RAD Renovations

Evansville Housing Authority preparing for refurbishment of public housing

Evansville Housing Authority Executive Director and CEO Rick Moore attends the groundbreaking on Evansville’s public housing.

Evansville Housing Authority Executive Director and CEO Rick Moore attends the groundbreaking on Evansville’s public housing.

Evansville Housing Authority’s public housing is getting a much-needed facelift thanks to its acceptance into U.S. Department of Housing and Urban Development’s (HUD) newest assistance program.

HUD’s Rental Assistance Demonstration (RAD) program combines assistance through low-income tax credits and privately sourced funding. Historically, public housing receives funding from Congress. However, in recent years the federal government body has not allocated enough money to fully fund operations and upkeep.

According to EHA Executive Director and CEO Rick Moore, this $32-million, two-phase project made possible by RAD will help fix structural, infrastructural, and cosmetic damage to public housing across Evansville. Phase I — which includes improvements to 559 units in Buckner Tower (Downtown), Kennedy Tower (Downtown), Schnute Apartments (West Franklin St.), White Oak Manor (St. Joseph Avenue), and Caldwell Homes (Southeast side) — is expected to be complete by June 30, 2017. Soon thereafter, Phase II will include two waves of improvements — 230 units in Fulton Square Apartments and about 100 scattered-site units.

“We get about $1 million a year for capital improvements, so we have been able to patch the buildings over time. We needed more money to fix the structural and infrastructural needs of the apartments, though. They were not falling apart, but we didn’t want that to happen either,” says Moore.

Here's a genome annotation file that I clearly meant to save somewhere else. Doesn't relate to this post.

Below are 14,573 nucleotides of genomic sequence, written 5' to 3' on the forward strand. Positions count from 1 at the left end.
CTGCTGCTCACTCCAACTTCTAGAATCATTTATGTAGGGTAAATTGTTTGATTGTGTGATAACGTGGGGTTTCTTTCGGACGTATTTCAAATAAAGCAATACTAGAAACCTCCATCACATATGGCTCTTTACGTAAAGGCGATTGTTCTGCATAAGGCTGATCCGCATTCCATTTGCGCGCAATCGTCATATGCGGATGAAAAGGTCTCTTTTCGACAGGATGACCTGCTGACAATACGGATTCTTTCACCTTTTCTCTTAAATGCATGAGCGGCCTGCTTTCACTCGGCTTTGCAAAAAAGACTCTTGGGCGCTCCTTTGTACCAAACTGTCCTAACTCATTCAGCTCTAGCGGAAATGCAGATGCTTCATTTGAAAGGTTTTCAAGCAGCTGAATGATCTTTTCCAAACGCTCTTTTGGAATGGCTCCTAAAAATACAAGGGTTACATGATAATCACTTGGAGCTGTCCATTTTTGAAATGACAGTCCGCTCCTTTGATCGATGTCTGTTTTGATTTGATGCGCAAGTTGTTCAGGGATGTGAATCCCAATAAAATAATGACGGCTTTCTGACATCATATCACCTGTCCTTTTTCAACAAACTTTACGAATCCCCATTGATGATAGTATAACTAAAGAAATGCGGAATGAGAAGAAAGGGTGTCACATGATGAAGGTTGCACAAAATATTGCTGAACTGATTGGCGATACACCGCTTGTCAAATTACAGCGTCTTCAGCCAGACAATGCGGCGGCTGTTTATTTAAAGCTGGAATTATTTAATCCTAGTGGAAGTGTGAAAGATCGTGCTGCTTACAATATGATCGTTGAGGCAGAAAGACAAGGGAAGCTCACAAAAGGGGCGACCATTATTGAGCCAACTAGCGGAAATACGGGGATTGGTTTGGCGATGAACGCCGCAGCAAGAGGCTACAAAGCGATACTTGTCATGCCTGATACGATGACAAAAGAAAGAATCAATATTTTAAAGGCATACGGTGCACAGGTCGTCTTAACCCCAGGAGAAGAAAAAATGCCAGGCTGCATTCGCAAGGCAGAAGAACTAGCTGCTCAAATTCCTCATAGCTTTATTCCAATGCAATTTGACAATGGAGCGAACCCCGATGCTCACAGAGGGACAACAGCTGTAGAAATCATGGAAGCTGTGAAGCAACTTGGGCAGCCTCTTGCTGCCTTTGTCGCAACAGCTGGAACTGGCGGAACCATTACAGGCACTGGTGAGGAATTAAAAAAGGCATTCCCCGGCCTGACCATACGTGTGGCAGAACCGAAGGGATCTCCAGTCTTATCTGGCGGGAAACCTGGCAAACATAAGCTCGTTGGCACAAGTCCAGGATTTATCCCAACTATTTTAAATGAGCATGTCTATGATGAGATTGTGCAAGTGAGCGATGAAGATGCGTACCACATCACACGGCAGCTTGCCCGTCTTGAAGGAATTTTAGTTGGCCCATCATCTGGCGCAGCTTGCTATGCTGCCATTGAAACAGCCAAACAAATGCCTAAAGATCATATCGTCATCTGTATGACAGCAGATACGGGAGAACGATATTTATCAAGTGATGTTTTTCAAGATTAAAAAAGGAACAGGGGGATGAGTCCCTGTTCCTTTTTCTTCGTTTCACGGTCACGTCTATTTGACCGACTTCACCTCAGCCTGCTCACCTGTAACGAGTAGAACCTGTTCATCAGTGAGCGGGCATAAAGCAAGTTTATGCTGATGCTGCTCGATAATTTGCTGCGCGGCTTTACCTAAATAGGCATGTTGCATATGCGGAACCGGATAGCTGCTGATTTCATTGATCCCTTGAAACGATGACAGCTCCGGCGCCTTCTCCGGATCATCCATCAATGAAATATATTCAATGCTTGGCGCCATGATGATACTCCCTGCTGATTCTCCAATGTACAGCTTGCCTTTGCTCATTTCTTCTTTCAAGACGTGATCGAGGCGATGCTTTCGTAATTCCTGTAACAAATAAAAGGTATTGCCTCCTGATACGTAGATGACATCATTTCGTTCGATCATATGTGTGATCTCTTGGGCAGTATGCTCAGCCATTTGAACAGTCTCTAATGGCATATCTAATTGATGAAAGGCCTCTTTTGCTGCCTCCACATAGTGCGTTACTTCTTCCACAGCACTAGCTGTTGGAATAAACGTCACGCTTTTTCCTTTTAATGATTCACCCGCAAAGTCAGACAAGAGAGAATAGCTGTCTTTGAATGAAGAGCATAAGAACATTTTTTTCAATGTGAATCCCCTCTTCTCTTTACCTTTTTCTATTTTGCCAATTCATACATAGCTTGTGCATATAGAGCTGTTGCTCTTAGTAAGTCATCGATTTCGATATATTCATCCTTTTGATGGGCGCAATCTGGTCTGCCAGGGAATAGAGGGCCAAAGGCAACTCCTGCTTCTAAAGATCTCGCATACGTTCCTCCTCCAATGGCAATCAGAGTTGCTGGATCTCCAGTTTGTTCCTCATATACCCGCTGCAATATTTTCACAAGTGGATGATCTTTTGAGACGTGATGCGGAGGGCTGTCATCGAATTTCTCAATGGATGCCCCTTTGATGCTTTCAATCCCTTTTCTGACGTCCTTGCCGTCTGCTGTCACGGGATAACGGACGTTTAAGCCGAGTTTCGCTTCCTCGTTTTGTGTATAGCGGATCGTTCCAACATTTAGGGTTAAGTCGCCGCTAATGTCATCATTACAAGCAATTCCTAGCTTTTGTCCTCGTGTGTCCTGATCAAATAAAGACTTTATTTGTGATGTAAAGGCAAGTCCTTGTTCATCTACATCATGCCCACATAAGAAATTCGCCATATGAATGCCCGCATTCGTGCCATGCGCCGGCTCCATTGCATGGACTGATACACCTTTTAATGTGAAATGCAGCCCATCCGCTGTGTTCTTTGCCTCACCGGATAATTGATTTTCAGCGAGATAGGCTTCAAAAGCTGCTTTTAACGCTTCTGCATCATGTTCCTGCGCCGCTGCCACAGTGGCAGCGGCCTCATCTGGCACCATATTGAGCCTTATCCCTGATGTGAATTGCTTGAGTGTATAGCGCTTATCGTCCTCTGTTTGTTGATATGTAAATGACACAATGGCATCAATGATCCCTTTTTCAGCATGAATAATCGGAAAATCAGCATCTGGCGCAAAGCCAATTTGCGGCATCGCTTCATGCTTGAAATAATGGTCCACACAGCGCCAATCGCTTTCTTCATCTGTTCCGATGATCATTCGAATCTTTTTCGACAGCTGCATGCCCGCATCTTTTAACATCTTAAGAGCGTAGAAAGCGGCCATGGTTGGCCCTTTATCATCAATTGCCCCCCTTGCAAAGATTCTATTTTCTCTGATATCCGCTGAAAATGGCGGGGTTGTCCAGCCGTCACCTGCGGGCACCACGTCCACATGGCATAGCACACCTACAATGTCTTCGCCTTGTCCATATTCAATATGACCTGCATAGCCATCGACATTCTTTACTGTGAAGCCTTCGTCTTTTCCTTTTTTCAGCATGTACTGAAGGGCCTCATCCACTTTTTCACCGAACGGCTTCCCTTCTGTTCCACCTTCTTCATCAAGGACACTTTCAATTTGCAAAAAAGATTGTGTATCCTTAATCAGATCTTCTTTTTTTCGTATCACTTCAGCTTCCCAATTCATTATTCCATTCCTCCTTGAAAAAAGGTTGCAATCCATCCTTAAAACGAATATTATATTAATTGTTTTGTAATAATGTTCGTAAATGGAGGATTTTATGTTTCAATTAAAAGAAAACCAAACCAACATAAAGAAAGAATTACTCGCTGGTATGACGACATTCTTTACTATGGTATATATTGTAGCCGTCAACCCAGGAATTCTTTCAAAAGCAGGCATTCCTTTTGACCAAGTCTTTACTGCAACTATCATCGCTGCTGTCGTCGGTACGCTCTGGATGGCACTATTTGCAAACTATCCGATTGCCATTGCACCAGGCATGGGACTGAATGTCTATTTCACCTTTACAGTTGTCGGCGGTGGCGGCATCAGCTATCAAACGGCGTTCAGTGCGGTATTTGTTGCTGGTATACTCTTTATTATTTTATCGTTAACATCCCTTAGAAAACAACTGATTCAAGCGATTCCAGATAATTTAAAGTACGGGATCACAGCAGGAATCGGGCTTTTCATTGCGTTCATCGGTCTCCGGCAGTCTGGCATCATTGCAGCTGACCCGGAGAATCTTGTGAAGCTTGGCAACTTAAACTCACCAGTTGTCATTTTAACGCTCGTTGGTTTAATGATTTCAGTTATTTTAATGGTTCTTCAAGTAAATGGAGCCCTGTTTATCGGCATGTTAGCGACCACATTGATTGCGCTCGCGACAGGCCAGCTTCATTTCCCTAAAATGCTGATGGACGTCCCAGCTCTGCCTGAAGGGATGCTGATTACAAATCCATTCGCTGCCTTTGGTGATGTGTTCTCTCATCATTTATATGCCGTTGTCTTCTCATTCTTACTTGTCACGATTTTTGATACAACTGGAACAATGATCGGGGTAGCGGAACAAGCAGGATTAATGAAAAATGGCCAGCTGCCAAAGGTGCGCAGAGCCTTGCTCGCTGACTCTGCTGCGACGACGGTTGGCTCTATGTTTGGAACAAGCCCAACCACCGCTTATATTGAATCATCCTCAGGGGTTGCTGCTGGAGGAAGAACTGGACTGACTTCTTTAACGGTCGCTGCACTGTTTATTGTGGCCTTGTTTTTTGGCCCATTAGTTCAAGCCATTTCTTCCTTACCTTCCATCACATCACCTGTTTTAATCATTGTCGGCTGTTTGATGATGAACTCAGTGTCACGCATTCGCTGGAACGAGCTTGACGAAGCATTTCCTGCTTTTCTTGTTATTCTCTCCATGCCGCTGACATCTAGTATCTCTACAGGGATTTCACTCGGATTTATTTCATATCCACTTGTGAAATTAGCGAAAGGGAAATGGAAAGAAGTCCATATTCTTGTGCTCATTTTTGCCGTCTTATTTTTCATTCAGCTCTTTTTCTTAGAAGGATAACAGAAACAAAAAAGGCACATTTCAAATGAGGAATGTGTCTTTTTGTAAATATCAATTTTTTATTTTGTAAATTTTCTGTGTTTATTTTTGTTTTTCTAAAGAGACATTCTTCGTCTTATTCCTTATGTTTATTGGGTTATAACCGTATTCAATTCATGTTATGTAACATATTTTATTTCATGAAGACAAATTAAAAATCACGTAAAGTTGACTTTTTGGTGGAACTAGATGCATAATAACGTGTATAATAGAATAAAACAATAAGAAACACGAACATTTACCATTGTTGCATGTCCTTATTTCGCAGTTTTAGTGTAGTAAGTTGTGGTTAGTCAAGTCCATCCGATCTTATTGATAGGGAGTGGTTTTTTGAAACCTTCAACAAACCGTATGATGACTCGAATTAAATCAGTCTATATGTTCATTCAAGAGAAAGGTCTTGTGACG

Not only has EHA acquired more funding to create better homes for their residents because of RAD, but the program also allows EHA to perform long-term planning.

“With RAD, we have a 15-to-20-year contract which is automatically renewed in 20 years. We have, in essence, stabilized our funding for the next 40 years,” says Moore. “The plan for our future is to not only sustain what we have, but also garner capital to build more affordable housing units in this area.”

While construction is ongoing, families have the option to transition to temporary housing within their building at no additional cost.

The program also provides hope to people who rely on public housing.

“It means transformation. We can repair, improve our facilities, provide safer places to live, and a better quality of life for our residents,” says Moore. “Low-income people will have a better opportunity to reach self-sufficiency.”

For more information about EHA, call 812-428-8500 or visit evansvillehousing.org.